Once upon a time, the idea of a personal computer to stream high definition audio and video directly to a television seemed more sci-fi than DIY. Sure, there were a few brave voices screaming in the wilderness, even back then – rumors of basement technophiles who had somehow severed their ties to traditional cable TV. But, for the rest of us, without a degree in computer science or engineering, the dream still seemed too complicated and expensive to realize. Welcome, finally, to the age of the digital media center. Users may now choose from a multitude of affordable systems that are easy to setup and simple to configure.
What is a media center?
A media center is a computer system that pushes digital content directly to your TV or stereo. Video and music functions are usually the minimum requirement, but many systems also offer apps, online services, DVR capabilities, and games. Depending on your exact needs, you may either purchase a specific media center system or choose to customize your own from a separate computer or old gaming console.
Choosing a media center
The media center landscape is surprisingly lush these days; even so, all systems are not built the same. Before you settle on a particular system, you need to consider three specific areas:
1. Media Needs: Your media center must match your needs. If you are interested in loading the system with high-definition video files for quick, on-demand playback in digital surround sound, then you’ll likely need a custom system with a large hard drive and a hardy graphics card. Conversely, if you are only looking to augment your regular cable or satellite package with streaming services like Netflix, Hulu, or Amazon Prime, then any number of inexpensive devices with low energy footprints will work just fine. When searching for your media center, ask yourself what you’ll need the system to do: Stream online content? Play blu-rays and compact discs? Record television programs? Double as a gaming system? Know precisely what you want before you ever consider investing in a media center.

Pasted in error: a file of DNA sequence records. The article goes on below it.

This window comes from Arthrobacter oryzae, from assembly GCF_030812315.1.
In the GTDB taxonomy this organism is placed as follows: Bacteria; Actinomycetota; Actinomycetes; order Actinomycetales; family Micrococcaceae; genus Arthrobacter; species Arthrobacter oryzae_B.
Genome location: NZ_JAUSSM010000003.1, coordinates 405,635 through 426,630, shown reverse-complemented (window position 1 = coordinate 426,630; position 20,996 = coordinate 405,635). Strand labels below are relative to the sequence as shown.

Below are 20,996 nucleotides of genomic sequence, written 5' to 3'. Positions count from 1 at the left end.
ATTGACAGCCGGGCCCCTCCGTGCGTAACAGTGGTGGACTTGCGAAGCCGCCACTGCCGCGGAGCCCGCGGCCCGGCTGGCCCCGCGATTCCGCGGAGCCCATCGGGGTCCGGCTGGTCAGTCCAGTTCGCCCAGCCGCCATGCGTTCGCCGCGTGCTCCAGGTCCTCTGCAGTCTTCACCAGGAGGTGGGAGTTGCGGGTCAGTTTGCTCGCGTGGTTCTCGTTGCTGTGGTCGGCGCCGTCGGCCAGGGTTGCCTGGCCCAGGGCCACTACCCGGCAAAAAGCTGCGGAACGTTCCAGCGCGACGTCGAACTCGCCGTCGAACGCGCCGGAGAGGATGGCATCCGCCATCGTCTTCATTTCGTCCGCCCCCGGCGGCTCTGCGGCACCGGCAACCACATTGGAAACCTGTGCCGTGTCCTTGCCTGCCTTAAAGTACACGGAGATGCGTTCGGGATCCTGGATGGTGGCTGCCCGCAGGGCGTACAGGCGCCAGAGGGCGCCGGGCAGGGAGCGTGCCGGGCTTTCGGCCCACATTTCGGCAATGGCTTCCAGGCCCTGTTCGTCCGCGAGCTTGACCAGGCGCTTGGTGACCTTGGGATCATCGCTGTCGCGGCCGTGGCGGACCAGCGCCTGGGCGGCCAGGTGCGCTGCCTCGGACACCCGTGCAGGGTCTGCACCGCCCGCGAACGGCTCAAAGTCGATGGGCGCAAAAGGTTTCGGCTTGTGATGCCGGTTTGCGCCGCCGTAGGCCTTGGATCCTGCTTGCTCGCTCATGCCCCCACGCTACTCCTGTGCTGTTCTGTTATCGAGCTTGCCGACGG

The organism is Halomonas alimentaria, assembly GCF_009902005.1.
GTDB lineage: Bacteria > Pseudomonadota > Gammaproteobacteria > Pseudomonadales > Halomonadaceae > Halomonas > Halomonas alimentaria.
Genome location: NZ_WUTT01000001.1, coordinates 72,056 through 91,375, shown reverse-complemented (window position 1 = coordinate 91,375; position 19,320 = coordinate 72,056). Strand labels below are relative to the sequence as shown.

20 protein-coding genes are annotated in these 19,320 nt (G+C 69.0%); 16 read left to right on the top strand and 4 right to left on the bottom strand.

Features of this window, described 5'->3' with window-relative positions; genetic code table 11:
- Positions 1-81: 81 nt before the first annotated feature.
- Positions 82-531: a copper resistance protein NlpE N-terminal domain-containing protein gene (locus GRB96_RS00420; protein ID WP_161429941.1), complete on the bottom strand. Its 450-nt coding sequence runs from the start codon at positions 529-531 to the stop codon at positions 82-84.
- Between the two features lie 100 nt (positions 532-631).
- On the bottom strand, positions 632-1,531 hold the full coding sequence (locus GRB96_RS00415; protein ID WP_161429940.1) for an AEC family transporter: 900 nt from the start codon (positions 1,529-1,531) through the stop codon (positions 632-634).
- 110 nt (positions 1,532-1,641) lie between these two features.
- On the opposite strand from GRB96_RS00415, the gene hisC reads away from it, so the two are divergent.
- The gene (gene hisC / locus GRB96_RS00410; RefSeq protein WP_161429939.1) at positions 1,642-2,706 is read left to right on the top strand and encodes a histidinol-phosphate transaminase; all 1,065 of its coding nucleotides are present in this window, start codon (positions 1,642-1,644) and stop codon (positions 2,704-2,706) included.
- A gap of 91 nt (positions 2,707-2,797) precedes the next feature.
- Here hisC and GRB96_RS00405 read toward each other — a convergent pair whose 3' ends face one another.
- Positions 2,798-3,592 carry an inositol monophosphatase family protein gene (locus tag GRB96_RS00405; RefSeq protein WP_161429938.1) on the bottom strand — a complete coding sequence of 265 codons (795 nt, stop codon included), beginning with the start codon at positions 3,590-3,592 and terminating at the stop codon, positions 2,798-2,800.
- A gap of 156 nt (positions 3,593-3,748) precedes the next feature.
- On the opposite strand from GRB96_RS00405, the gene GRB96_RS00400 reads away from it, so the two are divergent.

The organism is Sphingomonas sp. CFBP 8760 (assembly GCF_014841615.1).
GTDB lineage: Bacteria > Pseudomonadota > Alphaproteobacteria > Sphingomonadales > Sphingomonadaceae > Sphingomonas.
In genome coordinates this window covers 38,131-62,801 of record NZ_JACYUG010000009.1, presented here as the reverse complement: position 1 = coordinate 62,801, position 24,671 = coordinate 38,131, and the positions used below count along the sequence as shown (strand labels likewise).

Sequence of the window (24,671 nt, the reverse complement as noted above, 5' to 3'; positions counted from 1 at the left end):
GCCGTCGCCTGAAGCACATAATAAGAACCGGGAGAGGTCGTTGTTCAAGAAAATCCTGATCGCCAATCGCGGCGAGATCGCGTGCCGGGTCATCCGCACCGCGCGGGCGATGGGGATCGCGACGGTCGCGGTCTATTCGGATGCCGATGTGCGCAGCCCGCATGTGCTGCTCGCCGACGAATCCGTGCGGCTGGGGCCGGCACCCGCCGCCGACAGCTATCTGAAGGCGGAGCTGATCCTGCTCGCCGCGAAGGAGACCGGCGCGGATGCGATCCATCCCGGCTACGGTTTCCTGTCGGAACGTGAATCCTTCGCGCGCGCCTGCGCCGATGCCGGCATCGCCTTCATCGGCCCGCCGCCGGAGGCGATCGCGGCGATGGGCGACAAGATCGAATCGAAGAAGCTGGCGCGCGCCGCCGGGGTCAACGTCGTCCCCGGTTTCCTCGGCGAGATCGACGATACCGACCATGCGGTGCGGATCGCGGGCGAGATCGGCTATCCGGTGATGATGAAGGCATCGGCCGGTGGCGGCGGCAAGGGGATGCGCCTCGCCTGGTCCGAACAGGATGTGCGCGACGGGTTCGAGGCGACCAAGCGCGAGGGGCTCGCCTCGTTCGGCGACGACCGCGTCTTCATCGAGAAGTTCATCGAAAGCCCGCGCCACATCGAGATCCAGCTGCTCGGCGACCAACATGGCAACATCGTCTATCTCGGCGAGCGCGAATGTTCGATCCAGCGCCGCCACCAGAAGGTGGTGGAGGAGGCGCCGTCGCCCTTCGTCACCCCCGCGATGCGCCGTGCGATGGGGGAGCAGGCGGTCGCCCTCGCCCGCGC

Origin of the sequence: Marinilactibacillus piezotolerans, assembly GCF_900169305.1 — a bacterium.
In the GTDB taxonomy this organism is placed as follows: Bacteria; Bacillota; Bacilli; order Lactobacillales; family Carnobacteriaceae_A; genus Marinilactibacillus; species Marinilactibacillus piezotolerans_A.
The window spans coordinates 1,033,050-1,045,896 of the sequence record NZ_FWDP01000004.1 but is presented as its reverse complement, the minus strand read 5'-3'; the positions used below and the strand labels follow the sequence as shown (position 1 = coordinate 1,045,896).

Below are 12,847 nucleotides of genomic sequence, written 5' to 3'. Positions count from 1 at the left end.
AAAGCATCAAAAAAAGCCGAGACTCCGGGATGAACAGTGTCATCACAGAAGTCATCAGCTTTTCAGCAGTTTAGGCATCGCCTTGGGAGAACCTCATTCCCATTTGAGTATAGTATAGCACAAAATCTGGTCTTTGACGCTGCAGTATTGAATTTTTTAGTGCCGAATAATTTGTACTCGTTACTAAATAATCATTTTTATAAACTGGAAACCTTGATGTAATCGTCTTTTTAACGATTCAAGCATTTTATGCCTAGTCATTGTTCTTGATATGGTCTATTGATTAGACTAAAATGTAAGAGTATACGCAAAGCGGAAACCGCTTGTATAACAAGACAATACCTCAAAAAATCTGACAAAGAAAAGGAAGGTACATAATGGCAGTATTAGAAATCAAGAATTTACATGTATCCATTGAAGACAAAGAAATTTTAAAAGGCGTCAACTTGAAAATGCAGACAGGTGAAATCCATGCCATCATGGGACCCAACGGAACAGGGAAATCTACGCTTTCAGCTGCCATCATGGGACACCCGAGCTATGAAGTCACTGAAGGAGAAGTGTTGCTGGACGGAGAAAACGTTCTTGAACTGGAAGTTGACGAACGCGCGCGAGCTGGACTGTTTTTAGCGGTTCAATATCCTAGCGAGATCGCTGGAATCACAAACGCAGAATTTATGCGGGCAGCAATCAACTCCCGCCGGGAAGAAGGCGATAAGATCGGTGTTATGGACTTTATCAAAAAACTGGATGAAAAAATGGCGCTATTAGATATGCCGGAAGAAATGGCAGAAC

2. Available Space: Media centers can be as simple as a thumb drive plugged inconspicuously into the back of a TV, or as robust as a tower server with multiple hard drives to feed media to client computers around your home. If you live in a small apartment with limited space, for example, the server option might not make sense. Servers machines are larger and difficult to hide neatly behind other components. In addition, noise from a server’s internal fan can distract from overall playback enjoyment. Server systems work best tucked away in a closet or corner space away from the television. If space for your media center is an issue, consider slimmer systems like the Roku or Google Chromecast media players which are small and have no noisy internal fans. These self-contained players can sit quietly beside or behind your TV and other components.
3. Cost: Just like any electronic component that might grace your living room, the cost for a media center varies wildly depending on the brand, the included software packages, and the hardware capabilities. The good news is that lower cost does not necessarily mean lesser quality. A barebones machine (a basic computer with or without a pre-existing operating system) is inexpensive to assemble and simple to load with free software. A cheaper, self-contained device may lack additional frills like a big hard drive or a Blu-ray player but will still stream high definition audio and video just fine.
Types of media centers